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Book Review: The Healing of America: A Global Quest for Better, Cheaper, and Fairer Health Care

Friday, May 29, 2020  
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I first read The Healing of America: A Global Quest for Better, Cheaper, and Fairer Health Care, by T.R. Reid, when I was applying to medical school in anticipation of the health policy questions I might be asked during interviews. Now, over three years later, we find ourselves amidst a global pandemic that has not only tested the capacity of the U.S. healthcare system but also brought many of the inequalities inherent within it into the public eye. Even under normal circumstances, the idea that our healthcare system is expensive, inefficient, and plagued with inequity is far from novel. Healthcare reform has dominated political discussions for nearly a decade and promises to remain at the center of the upcoming presidential election. It seemed like a timely opportunity to revisit this book which takes readers on a tour of the systems in five industrialized countries and poses the question, is access to healthcare a privilege or a human right?


One of the most appealing aspects of this book is that Reid is neither a physician, an economist nor even a health policy expert. He is a journalist for the Washington Post who quite literally traveled the world as a patient seeking treatment for an ailing shoulder. This journey led him to examine the four main models of health care delivery and insurance: The Bismark Model (exemplified by Germany, France, Switzerland and Japan), the Beveridge Model (used in the United Kingdom, Italy and Cuba), the National Health Insurance Model (represented by Canada and Taiwan), and, lastly, the out-of-pocket model used by the millions of uninsured Americans.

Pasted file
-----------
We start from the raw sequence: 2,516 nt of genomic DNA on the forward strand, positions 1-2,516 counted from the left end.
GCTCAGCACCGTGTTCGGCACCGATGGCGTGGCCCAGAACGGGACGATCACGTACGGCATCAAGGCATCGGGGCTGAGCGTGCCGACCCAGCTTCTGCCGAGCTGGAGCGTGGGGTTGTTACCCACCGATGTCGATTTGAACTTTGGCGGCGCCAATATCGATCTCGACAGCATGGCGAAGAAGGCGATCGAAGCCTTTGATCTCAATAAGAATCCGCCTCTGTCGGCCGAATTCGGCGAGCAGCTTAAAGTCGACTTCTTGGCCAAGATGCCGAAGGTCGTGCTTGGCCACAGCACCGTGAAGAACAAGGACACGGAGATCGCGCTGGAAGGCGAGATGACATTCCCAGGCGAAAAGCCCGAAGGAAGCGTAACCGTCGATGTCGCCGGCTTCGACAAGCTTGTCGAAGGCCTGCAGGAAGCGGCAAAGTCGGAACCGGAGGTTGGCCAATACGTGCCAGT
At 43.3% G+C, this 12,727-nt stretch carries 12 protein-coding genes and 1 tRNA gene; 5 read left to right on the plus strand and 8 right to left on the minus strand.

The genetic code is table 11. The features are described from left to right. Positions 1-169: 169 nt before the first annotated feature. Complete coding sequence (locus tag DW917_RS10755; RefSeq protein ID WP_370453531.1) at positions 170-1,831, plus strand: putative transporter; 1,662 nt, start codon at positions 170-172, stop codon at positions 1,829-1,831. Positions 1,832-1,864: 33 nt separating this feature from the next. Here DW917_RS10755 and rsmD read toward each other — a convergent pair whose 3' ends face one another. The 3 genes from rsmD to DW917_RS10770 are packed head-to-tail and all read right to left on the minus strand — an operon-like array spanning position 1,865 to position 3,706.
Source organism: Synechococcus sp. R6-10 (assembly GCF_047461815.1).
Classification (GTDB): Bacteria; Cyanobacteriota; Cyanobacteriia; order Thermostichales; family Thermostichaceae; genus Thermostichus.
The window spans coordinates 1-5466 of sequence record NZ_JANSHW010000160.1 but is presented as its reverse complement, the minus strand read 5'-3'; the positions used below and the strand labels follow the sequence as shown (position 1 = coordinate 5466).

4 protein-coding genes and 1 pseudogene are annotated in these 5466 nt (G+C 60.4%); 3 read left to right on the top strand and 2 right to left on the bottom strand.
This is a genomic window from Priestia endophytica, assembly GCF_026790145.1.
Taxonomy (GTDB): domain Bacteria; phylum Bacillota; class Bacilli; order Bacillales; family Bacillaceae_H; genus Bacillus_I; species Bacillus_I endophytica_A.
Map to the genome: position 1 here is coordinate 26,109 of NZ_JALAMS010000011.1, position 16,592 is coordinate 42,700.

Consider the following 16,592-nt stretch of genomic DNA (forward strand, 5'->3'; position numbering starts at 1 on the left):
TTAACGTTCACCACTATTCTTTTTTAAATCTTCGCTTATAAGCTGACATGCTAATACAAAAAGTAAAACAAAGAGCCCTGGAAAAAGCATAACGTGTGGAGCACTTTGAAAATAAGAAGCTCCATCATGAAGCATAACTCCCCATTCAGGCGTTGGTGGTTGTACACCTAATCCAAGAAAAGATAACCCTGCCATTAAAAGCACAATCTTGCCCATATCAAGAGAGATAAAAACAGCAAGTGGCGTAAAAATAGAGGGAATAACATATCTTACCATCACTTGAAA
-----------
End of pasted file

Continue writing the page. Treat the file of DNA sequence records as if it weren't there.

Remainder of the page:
As one might expect, Reid found that no single system is perfect and, rather than give an inflated view of these other models, he thoughtfully points out the flaws he encounters. However, what all of these countries do have in common is a commitment to providing necessary health services to their citizens. He ends the book by tackling the criticism that the U.S. system is too large and too established to significantly change. To this end, he provides the examples of Switzerland and Taiwan who both re-built their healthcare systems in recent history, suggesting that, while it is a daunting task, it is never too late to change.

This book is not an empirical analysis of which healthcare delivery model is “best,” and Reid refrains from divulging his opinion as to which he thinks the U.S. should adopt. Rather, it provides an overview of the different options and the problems with our current status-quo through a combination of background research and anecdotal experiences from his travels. It is as engaging and easy to read as it is informative, and I would highly recommend it to both my peers in medicine as well as my friends and family so that we might all form an educated opinion about the future of the U.S. healthcare system.

 

Annalise Manley is a rising fourth year medical student at Oregon Health & Science University (OHSU). Originally from Wyoming, she took an indirect path to medicine after first pursuing a career as a professional skier. After an injury forced her to hang up her skis, she attended college at the University of Wyoming where she earned a B.S. in Physiology and discovered her dream of becoming a physician. Her passion for surgery was immediate when she completed a summer clinical research internship in vascular surgery as an undergrad. She now looks forward to a career as a rural General Surgeon where she hopes to bring access to modern surgical care to under-served communities. She had the privilege of serving first as Treasurer and then President of OHSU’s AWS chapter and is currently the West Regional Representative for the AWS National Medical Student Committee. Outside of medicine, Annalise loves discovering new hikes with her fiancé, trying new recipes, and cuddling up with her dog, Buddy.